Bipartisan dissatisfaction with the direction of the country and the economy

Nearly all Republicans feel the country and economy are headed in the wrong direction. Three-quarters of Democrats agree.

June 29, 2022

Americans remain deeply pessimistic about the state of the country and the economy. A view that is reflected in President Joe Biden’s approval rating, which continues to hover around 39%. About 9 in 10 Republicans disapprove, along with nearly three in 10 Democrats.

The national dissatisfaction is bipartisan. Most Americans, 85%, say the country is headed in the wrong direction. A majority of Republicans have been unhappy with the direction of the country since Biden’s election. Democrats had been positive about how things were going, but now 78% say the country is headed in the wrong direction. 

Most Americans still approve of Biden’s handling of the pandemic, but they have negative views of how he is handling gun policy and the economy.  While the survey was being conducted, Congress passed the widest ranging gun violence bill in decades on June 24, and the president signed it the following day.  However, the public’s view of his handling of gun policy is almost the same as in January 2022.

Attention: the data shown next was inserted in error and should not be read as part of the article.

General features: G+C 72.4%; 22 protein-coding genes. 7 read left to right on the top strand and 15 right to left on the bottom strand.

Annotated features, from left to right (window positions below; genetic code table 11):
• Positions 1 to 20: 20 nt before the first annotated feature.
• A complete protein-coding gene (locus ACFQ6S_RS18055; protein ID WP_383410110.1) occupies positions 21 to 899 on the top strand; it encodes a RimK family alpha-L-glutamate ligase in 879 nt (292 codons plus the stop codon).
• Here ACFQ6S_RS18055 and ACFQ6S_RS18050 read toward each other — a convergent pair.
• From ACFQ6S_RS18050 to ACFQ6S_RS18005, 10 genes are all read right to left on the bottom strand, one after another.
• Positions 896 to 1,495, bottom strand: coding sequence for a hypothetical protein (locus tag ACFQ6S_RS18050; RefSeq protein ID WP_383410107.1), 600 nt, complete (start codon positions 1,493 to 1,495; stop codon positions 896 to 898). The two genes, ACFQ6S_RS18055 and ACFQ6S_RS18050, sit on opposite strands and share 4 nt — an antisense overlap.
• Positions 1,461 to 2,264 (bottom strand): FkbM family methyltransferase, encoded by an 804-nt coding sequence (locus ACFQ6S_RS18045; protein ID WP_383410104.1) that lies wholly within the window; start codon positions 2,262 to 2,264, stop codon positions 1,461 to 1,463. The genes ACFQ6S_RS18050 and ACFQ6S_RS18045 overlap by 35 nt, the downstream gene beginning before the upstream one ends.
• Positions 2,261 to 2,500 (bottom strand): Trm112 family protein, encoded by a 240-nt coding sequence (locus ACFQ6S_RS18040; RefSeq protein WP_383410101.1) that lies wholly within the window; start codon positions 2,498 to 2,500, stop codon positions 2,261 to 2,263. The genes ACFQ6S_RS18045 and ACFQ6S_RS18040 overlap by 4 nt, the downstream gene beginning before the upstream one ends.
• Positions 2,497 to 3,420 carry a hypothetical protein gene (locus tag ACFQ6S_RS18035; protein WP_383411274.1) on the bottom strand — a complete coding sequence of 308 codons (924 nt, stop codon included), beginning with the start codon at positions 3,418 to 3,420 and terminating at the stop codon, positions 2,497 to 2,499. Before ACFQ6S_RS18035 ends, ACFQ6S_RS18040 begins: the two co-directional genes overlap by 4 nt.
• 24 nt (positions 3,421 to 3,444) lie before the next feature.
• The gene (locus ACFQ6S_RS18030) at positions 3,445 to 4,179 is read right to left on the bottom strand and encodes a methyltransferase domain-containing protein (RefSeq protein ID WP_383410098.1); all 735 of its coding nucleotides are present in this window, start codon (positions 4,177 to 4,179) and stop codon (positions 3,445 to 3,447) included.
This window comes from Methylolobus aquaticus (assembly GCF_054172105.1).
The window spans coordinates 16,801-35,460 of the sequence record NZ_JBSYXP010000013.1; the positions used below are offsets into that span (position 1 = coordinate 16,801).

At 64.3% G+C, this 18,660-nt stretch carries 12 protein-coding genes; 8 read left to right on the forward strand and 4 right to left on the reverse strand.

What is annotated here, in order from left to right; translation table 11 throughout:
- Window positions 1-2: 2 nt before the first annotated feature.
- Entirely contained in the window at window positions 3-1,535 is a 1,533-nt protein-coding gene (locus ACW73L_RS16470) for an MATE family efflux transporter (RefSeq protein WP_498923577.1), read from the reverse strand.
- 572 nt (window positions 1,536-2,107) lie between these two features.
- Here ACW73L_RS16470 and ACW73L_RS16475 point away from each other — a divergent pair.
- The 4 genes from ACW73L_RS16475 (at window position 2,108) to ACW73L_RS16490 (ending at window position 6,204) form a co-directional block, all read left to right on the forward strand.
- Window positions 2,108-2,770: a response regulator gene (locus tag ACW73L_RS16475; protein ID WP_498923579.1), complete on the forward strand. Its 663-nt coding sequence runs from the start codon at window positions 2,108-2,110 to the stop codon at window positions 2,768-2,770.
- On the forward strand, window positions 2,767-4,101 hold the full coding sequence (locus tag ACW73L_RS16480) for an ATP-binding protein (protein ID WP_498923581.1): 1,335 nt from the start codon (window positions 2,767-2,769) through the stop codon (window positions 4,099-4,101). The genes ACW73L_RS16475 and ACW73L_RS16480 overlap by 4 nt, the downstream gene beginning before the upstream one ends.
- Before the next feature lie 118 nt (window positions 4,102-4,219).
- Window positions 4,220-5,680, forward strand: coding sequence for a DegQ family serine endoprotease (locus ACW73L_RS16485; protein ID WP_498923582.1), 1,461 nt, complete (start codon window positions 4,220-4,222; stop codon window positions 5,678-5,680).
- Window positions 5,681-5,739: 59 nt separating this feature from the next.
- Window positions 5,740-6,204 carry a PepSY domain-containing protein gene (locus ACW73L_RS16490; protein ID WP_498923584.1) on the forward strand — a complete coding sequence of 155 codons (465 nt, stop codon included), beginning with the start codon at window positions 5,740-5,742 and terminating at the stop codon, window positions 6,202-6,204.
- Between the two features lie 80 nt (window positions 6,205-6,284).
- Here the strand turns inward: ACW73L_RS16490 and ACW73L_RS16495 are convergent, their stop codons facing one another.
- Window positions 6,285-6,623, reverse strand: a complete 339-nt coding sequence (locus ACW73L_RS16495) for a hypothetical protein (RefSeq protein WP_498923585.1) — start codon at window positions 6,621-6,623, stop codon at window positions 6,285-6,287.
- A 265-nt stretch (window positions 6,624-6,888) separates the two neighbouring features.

Dissatisfaction with how the president is handling the economy has been growing, as inflation continues to rise, interest rates increase, and stocks entered a bear market. Twenty-eight percent approve of Biden’s stewardship of the economy, down from 51% a year ago.

Seventy-nine percent of adults consider the national economy to be in poor condition.  The increasingly negative perceptions are driven by increasing pessimism among Democrats.  A year ago, 37% of Democrats and 68% of Republicans described the national economy as poor. In the latest survey, 67% of Democrats say national economy is poor, and 90% of Republicans say the same.

The nationwide poll was conducted June 23-27, 2022 using the AmeriSpeak® Panel, the probability-based panel of NORC at the University of Chicago. Online and telephone interviews using landlines and cell phones were conducted with 1,053 adults. The margin of sampling error is +/- 4.0 percentage points.

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